Roy's essay, studded with soaring prose and rhetorical flourishes, also covers a lot more ground: how caste manifests itself in the modern economy and persists in so many professions and institutions of democracy, how the savarnas wield "merit" as their "weapon of choice" to protect their privileges, and the discrimination and violence Dalits still face today. She describes Ambedkar's family background, his early "encounters with humiliation and injustice", his satyagrahas and other civil rights campaigns for "untouchables" and women, his call for a separate electorate and the events that led to the Poona Pact, the causes of the historic rift between Ambedkar and the Left, and more.

Why has caste survived for so long? Roy cites Ambedkar who blamed it on a system of "graded inequality".

"(...) there is no such class as a completely unprivileged class except the one which is at the base of the social pyramid. The privileges of the rest are graded (...) each class being privileged, every class is interested in maintaining the system." Thus, she concludes, "(...) there is a quotient of Brahminism in everybody, regardless of which caste they belong to (and this) makes it impossible to draw a clear line between victims and oppressors." While true, Roy might have added that those near the top of this pyramid of privilege and resources nevertheless deserve the greatest censure, for they have the fewest excuses for not reforming the system and the institutions they control. Eventually, she writes, such Brahminism "precludes the possibility of social or political solidarity across caste lines" and that's why caste has survived for so long.

“I did not have to read Ambedkar to understand caste,” Roy said at a launch event for Annihilation of Caste.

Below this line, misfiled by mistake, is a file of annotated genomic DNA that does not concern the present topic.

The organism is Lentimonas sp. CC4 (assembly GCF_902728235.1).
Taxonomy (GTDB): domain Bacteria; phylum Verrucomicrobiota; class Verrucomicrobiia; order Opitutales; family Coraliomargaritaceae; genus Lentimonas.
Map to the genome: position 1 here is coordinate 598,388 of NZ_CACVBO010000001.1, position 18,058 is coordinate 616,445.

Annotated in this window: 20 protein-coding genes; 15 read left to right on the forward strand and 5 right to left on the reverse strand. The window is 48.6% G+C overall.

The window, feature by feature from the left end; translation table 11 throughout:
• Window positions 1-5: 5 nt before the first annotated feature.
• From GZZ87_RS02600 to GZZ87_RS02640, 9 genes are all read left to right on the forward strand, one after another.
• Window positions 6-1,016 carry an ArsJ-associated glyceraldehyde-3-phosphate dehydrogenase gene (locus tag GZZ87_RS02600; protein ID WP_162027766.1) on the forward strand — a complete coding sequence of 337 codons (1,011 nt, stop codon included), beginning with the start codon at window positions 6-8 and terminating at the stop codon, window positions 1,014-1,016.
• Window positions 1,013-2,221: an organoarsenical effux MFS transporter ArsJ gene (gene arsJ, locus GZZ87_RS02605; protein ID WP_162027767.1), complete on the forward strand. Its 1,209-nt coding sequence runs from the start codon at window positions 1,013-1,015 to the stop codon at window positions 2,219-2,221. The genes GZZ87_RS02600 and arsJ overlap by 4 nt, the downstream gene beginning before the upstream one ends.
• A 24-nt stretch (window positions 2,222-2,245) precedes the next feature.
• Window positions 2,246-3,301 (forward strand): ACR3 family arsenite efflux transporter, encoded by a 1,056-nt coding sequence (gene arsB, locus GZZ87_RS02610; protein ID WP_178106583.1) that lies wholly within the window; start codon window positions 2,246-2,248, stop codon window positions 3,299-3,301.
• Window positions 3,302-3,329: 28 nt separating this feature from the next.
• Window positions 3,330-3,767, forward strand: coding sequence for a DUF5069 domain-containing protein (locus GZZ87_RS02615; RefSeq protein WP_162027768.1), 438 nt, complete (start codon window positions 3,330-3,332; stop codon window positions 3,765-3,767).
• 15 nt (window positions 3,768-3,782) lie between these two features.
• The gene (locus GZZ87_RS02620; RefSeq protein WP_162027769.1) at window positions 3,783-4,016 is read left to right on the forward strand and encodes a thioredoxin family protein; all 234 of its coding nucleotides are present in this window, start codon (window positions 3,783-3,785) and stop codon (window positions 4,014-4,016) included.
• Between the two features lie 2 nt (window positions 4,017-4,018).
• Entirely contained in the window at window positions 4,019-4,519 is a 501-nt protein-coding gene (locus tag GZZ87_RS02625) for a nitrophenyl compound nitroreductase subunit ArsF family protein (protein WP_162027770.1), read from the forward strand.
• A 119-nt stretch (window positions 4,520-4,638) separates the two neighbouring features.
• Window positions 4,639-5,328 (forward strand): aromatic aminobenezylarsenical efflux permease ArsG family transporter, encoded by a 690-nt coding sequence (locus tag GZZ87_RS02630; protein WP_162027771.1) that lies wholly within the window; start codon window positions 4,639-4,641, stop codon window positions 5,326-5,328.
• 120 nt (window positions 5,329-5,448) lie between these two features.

Roy faults Ambedkar for his views on the adivasis, claiming that he didn't understand them. He saw them as backward, in a "savage state", and in need of civilising. "Ambedkar speaks about adivasis in the same patronising way that Gandhi speaks about untouchables," Roy said in an interview. He displayed against them "his own touch of Brahminism", she writes in the introduction. Quoting Ambedkar from AoC, she asks: "How different are Ambedkar's words on adivasis from Gandhi's words on untouchables"? Some of these judgments feel gratuitous; I think more sympathetic readings are possible, but the case she makes, given Ambedkar's high standards, is at least a head-scratcher. She however goes further and claims that Ambedkar's "views on adivasis had serious consequences. In 1950, the Indian Constitution made the state the custodian of adivasi homelands," making them "squatters on their own land." Whether Ambedkar or anyone else — given the dominant mood of territorial consolidation in the new nation state — ever had any room to manoeuvre on this front, she does not say.

"The impetus towards justice turned Ambedkar's gaze away from the village towards the city, towards urbanism, modernism, and industrialisation — big cities, big dams, big irrigation projects. Ironically, this is the very model of 'development' that hundreds of thousands of people today associate with injustice, a model that lays the environment to waste and involves the forcible displacement of millions of people from their villages and homes by mines, dams and other major infrastructural projects."

Many will recognise this recurrent feature in Roy's writing: daring but simplistic, earnest but overstated, a purveyor of partial truths. She might as well rail against modern medicine because of its side-effects, grossly unequal access, and rampant malpractices. Roy concludes that "The rival utopias of Gandhi and Ambedkar represented the classic battle between tradition and modernity." But Gandhi's fond fantasy of an idyllic village was very much a byproduct of modernity, so a sharper framing of their differences might be Romanticism vs. Enlightenment Rationalism.

"I did not have to read Ambedkar to understand caste," Roy said at a launch event for this book. "I just had to grow up in an Indian village." This struck me as unusual. I wish she had written about her own journey of awakening to caste iniquities. When did she start thinking about it deeply and seeing things afresh? Personal encounters and discoveries are an effective device in good storytelling. Nonetheless, Roy's essay has already proven useful for the debates it has provoked. It shows that there are indeed irreconcilable differences between Ambedkar and Gandhi. The same can also be said about Ambedkar and Roy.

Namit Arora is an essayist, travel photographer, and former Internet technologist who now lives in Delhi-NCR and writes at www.shunya.net. A longer version of this review appeared on Monday 31 March at 3quarksdaily.com.